Ruiz also noted that Rubio was being massively outspent by her opponent Gil Cisneros, who has put $4 million of his own money into his campaign.

Silicon Valley congressional candidate Assemblymember Evan Low (D-Campbell) received $21,650 from lobbyists, making up 2% of his fundraising. He joined the late-breaking race to replace retiring Rep. Anna G. Eshoo in early December, just months before the March primary.

State Sen. Dave Min (D-Irvine), who is running to replace Rep. Katie Porter in an Orange County seat, received about $16,500 in lobbyist donations, accounting for 1% of total fundraising since he launched his campaign at the beginning of 2023.

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Assemblymember Laura Friedman (D-Glendale), who is vying to replace Rep. Adam Schiff (D-Los Angeles), received $4,000, and her opponent state Sen. Anthony Portantino (D-Burbank) received $6,500 from lobbyists. Those totals account for less than 1% of each of their fundraising.

Portantino and Friedman have both been running for the Los Angeles congressional seat for more than a year.

Central Valley congressional candidate State Sen. Melissa Hurtado (D-Sanger) received about $4,000 from lobbyists — a sum that accounted for 6.1% of her fundraising since she launched her campaign in August 2023.

Hurtado told The Times that lawmakers should be able to receive those donations but acknowledged that “money has the ability to corrupt people, it’s plain and simple.”

Since August, Hurtado has raised less than $100,000; she said she is in debt from putting her own money into the race. The only money she doesn’t accept is from the cannabis industry, she told The Times.

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Friedman went further, saying she sees the potential issues and would support a law that prevents federal campaigns from accepting money from state lobbyists.

Friedman noted that her campaign was turning down all corporate PAC money and described that as a far more salient issue in races like hers. She characterized the lobbyist contributions she and her colleagues had received as small compared with the “avalanche of money out there” from clients of the lobbyists.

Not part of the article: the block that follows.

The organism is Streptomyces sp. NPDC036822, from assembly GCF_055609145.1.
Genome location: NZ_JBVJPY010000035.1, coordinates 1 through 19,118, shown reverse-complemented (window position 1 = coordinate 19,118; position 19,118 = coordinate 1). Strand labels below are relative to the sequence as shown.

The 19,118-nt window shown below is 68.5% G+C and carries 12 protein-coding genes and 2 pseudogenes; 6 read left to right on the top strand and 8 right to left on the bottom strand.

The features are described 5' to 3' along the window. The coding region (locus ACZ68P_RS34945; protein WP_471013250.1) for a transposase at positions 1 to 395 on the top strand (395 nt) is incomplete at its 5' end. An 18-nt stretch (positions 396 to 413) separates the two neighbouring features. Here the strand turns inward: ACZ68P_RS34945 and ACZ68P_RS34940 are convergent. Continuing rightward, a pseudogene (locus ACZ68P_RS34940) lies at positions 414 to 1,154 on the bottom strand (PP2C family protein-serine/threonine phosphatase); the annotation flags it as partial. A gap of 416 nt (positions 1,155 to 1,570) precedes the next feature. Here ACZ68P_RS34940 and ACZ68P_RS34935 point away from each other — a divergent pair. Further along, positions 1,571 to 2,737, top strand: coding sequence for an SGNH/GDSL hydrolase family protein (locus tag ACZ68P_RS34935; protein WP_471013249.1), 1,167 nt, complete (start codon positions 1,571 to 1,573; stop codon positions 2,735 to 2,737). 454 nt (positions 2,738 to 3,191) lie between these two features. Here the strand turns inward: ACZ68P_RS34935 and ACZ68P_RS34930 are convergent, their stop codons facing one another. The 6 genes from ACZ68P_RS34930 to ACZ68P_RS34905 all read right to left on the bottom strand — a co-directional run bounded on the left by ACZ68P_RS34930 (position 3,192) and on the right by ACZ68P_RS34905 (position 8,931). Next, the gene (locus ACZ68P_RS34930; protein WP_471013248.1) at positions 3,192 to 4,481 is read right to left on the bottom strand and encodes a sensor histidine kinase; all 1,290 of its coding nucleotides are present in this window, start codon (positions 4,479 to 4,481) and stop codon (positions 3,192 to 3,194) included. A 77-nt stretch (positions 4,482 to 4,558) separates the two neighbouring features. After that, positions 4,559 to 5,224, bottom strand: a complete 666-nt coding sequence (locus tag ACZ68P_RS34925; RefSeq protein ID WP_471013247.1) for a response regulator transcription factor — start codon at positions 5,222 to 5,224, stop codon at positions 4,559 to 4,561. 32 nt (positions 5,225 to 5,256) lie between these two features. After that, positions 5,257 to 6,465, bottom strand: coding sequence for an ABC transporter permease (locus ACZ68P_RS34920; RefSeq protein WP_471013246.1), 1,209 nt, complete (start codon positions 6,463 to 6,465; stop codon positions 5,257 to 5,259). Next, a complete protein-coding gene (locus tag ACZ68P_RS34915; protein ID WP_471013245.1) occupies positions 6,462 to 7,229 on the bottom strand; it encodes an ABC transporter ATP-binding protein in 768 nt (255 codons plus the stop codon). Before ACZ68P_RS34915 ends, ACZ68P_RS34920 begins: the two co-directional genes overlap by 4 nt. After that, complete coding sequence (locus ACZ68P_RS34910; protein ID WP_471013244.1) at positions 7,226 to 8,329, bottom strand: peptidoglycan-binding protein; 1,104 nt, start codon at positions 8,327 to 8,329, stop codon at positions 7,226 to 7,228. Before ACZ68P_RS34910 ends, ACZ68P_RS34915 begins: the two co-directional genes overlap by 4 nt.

Portantino, Low and Min did not respond to requests for comment.

Two state legislators running for Congress have not received any lobbyist donations: Sen. Bob Archuleta (D-Pico Rivera), who is also running for Napolitano’s San Gabriel Valley seat and launched his campaign last summer, and Assemblymember Vince Fong (R-Bakersfield), who is running for former House Speaker Kevin McCarthy’s vacant Bakersfield seat. Fong launched his campaign in December.

Because of the limited disclosures required by the state, lobbyists are not required to publicly report which lawmakers they have attempted to influence on various bills, making it difficult to draw direct lines between their lobbying efforts and their donations. But campaign finance and lobbying records show that several of the candidates have received donations from lobbyists who work with companies seeking to influence policy in the areas in which they have power, based on committee positions.

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Sen. Susan Rubio (D-Baldwin Park) is one of several state lawmakers running for Congress.

(Robert Gourley / Los Angeles Times)

Sacramento lobbyist Mandy Lee gave $3,300, the maximum allowable donation, to Rubio. Her firm represents the American Property Casualty Insurance Assn., a major trade group for home, auto and business insurers. The association lobbied on bills heard in the Rubio-chaired Senate Insurance Committee. Lee also donated $500 to Min.

Rubio’s spokesperson noted that the senator’s relationship with Lee long predated her election to the Legislature.

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Rubio also received $2,000 from lobbyist Paul Gladfelty, whose firm represents the Travelers insurance company.

“It is not uncommon for state lobbyists to make personal contributions to congressional candidates we know and believe in, which state law allows. Prior to the Senator running for Legislative office, I had the opportunity to establish a personal friendship,” Gladfelty said by text message, adding that his friendship with Rubio “exists regardless of her committee assignments.”

Lobbyists Soyla Fernández and Kirk Kimmelshue, owners of Fernández Jensen Kimmelshue Government Affairs, both donated to the campaigns of Min and Rubio. Their firm’s client list includes the Regional Water Authority and Northern California Water Assn., which both lobbied on bills that were heard in the Senate Committee on Natural Resources and Water that Min chairs.

Their firm also represents Southern California Edison, which routinely lobbies on bills in the Energy, Utilities and Communications Committee that Min and Rubio both sit on; the Anheuser-Busch beer company, which lobbies the committee that regulates alcohol, of which Rubio is a member; and the Pharmaceutical Research and Manufacturers of America, which lobbies the health committee that Rubio sits on.

Lobbyist RJ Cervantes, whose clients include trade associations for cryptocurrency and electronic payment companies, gave $3,300 to Low, who serves as co-chair of the Legislative Technology & Innovation Caucus, a group of lawmakers who want to foster a tech-friendly climate in California.